This scenario is a bit more complicated than simply not making time for each other. In this case, you may wonder if your partner even knows who you are anymore, or maybe you don’t recognize the person you’ve married given the passage of time. This too may be about lack of connectedness. Perhaps in not spending as much time together presently as you used to, you have lost track of each other. It is also possible that you both truly have changed, especially in long-term relationships. It would be more surprising, and perhaps concerning, if you didn’t change from the time you were in your twenties until mid-life and beyond. We age. We (hopefully) mature. We are likely dealing with life responsibilities and pressures that have morphed from the time when we were in emerging adulthood (18-29 years old) to mid-life to eyeing or nearing retirement. However, what probably hasn’t changed is our core personality; psychologists know this remains rather constant over the lifespan in most cases. Rather than looking at changes as a problem, perhaps it can be viewed as an asset and opportunity; date your partner again and get to know the person they’ve grown into rather than longing for who they were. Perhaps you’ll love the 2.0 version as much or more than you did the original one.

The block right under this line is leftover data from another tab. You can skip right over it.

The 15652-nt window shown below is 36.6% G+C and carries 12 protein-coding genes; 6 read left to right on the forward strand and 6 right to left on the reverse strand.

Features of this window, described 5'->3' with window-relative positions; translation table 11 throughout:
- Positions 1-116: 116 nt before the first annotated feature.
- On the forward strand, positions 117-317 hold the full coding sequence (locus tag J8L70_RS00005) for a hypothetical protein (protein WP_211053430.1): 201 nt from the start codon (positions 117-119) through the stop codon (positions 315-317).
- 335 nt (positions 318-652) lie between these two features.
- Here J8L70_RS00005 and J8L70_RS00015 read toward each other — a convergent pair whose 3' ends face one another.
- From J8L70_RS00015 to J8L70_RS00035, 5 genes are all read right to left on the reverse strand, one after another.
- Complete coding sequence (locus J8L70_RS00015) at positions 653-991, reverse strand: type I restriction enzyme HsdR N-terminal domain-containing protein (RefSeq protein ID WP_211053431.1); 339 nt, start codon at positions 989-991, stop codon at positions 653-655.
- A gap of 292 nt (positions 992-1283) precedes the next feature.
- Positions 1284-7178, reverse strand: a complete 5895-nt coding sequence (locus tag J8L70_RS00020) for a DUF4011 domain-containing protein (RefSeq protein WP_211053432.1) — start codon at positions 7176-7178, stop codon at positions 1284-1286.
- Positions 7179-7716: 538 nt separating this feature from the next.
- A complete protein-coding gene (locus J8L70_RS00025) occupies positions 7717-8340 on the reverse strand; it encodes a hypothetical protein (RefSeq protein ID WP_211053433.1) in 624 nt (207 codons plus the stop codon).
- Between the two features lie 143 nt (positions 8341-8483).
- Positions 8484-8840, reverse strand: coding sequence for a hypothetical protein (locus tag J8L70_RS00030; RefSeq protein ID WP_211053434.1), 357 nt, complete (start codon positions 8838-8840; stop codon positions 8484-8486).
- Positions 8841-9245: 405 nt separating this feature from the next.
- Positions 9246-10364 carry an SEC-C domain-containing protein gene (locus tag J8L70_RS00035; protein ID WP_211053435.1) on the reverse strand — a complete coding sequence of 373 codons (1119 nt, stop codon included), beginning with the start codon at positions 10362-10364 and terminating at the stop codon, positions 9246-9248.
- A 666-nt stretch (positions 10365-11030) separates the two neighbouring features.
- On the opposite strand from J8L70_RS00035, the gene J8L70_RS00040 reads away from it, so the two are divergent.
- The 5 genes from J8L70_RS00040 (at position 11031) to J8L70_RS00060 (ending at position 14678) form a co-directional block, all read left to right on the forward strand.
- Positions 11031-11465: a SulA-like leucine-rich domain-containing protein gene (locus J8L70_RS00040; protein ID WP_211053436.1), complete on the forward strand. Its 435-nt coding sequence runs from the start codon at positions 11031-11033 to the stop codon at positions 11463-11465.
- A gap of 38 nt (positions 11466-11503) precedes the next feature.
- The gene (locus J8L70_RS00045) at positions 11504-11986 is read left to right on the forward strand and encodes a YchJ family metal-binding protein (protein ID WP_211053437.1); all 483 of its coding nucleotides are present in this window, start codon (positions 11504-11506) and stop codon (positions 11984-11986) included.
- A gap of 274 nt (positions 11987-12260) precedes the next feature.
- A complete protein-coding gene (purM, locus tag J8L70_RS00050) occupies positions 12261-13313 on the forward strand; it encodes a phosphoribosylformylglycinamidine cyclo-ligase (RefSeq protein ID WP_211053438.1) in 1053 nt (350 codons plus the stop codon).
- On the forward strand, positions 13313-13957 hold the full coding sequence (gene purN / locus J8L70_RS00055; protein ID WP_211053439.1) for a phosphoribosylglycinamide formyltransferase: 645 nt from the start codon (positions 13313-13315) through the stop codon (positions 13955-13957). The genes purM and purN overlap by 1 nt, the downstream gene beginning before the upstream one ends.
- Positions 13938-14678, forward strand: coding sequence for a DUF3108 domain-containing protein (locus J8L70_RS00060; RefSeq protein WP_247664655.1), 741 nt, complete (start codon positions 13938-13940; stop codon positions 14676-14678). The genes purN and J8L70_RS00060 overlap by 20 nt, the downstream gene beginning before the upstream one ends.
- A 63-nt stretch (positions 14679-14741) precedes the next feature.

Are you accepting unacceptable behavior?
It's always tease, tease, tease
You're happy when I'm on my knees
One day it's fine and next it's black
Of these scenarios, this situation is likely most serious. Again, you may be contending with constant conflict, volatile arguments, abusive behavior, or betrayals of trust from lies, addictions, or infidelity. Within the frequent arguing, there may be twisted dynamics. The constant push and pull in the relationship may leave you feeling confused, frustrated, and exhausted. It may be baffling when this pattern develops, especially if it was seemingly absent from the early days of the relationship. Additionally, betrayals of trust from any number of behaviors can have a deeply damaging impact on a relationship and leave you wondering if the relationship could or should be salvaged. Of course, if your partner truly seems to be happy with you in a weaker position, is giving mixed signals that leave you feeling dumbfounded and overwhelmed, or is actively sabotaging the relationship, it may be time to assess if this relationship is truly value added and even healthy for you to remain in.